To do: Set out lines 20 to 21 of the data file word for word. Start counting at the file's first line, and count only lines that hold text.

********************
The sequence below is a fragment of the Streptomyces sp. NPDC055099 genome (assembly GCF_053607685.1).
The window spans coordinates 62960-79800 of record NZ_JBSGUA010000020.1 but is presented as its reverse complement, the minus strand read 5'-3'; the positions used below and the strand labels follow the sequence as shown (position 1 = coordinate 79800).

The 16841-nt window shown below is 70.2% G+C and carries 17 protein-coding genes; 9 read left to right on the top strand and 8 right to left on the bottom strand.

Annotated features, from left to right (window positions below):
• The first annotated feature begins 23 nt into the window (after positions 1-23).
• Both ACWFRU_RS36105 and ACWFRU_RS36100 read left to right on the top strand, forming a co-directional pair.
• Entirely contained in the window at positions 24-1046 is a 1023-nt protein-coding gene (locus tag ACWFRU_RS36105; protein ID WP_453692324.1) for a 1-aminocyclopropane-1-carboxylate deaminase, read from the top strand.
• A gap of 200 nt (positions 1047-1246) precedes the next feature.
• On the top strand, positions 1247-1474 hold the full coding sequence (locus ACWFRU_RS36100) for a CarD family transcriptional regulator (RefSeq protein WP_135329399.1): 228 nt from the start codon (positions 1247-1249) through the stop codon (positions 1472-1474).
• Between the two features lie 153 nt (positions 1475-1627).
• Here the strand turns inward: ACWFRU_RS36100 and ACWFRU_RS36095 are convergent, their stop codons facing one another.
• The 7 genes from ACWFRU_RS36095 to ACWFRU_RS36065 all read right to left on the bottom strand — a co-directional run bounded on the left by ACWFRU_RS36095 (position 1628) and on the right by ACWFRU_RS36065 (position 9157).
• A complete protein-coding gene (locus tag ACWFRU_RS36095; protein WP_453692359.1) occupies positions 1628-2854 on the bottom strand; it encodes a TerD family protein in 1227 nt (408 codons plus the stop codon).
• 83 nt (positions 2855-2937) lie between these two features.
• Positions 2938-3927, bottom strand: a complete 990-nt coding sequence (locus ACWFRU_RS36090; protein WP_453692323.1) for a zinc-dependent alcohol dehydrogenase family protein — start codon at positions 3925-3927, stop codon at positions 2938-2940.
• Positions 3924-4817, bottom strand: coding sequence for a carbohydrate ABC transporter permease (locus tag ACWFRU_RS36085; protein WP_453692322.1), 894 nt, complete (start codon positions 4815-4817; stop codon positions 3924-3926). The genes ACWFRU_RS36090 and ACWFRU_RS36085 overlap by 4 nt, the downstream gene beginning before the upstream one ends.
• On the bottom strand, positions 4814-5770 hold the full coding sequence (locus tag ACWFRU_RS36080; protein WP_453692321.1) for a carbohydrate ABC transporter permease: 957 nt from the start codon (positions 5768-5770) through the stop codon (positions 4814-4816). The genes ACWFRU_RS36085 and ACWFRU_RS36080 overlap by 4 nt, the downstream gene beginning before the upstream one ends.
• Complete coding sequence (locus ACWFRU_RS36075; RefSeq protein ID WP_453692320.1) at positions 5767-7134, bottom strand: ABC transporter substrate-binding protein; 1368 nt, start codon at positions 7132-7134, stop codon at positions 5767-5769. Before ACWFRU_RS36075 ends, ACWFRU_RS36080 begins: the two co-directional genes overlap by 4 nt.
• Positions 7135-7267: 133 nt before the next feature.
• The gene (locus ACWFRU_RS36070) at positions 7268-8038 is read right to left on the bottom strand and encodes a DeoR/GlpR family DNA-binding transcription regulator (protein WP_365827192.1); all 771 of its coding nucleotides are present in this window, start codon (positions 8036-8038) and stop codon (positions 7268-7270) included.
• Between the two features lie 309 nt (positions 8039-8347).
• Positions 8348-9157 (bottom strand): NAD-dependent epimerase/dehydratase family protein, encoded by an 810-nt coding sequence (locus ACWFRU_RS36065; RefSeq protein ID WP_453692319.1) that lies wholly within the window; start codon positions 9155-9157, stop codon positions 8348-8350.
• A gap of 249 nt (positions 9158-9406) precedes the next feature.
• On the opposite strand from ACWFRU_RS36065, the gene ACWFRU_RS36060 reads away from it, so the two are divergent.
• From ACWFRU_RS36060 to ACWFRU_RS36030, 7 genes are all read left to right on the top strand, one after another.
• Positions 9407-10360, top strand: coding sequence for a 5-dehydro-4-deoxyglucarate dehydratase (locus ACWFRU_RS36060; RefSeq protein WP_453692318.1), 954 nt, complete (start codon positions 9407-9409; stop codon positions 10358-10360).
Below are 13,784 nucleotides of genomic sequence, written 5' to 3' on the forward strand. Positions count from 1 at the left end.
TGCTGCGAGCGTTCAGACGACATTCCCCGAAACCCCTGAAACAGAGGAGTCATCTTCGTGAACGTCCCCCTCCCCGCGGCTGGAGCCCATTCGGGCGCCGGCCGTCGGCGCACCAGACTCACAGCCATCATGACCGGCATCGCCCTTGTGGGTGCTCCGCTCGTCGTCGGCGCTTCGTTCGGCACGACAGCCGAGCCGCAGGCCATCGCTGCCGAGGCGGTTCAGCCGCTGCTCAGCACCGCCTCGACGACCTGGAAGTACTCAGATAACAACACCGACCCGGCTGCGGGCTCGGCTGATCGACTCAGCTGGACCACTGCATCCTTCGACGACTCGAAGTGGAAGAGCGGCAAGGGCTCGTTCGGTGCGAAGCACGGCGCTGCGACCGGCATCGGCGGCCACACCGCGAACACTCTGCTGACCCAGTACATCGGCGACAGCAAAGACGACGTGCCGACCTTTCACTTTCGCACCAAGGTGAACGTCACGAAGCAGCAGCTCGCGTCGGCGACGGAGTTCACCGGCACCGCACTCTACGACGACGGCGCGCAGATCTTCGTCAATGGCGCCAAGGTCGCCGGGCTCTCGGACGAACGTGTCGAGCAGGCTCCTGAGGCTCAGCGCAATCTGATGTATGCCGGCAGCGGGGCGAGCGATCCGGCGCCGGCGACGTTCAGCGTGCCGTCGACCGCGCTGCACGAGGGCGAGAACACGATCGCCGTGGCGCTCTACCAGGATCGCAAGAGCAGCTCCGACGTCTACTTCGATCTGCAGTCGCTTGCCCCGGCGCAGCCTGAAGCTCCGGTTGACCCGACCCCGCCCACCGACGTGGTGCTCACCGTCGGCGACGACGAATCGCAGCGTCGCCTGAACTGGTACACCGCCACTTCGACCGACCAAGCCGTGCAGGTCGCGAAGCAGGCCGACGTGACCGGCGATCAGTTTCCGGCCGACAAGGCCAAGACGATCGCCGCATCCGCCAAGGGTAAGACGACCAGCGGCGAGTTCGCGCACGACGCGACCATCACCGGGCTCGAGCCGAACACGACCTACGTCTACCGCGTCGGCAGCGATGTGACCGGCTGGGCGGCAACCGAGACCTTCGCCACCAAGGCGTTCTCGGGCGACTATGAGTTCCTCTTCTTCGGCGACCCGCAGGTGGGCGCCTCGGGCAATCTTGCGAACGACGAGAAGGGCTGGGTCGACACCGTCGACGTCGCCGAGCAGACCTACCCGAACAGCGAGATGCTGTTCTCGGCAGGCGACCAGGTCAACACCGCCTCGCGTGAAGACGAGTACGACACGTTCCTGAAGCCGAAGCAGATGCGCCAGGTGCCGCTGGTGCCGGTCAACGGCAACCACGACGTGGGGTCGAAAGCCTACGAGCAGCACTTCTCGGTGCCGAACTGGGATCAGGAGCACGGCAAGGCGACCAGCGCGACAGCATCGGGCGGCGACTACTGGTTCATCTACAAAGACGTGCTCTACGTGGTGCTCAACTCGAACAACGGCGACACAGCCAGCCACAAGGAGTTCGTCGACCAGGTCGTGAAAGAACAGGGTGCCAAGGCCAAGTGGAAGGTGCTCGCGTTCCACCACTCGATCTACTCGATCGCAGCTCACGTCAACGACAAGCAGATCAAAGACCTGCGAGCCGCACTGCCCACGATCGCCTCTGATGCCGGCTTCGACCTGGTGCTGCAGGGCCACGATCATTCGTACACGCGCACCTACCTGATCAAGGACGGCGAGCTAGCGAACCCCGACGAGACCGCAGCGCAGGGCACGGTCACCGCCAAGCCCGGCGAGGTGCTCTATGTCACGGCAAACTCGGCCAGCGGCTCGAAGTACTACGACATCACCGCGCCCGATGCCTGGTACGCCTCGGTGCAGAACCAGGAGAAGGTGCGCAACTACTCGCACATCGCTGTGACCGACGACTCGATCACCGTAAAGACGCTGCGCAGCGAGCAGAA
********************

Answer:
• The gene (locus ACWFRU_RS36070) at positions 7268-8038 is read right to left on the bottom strand and encodes a DeoR/GlpR family DNA-binding transcription regulator (protein WP_365827192.1); all 771 of its coding nucleotides are present in this window, start codon (positions 8036-8038) and stop codon (positions 7268-7270) included.
• Between the two features lie 309 nt (positions 8039-8347).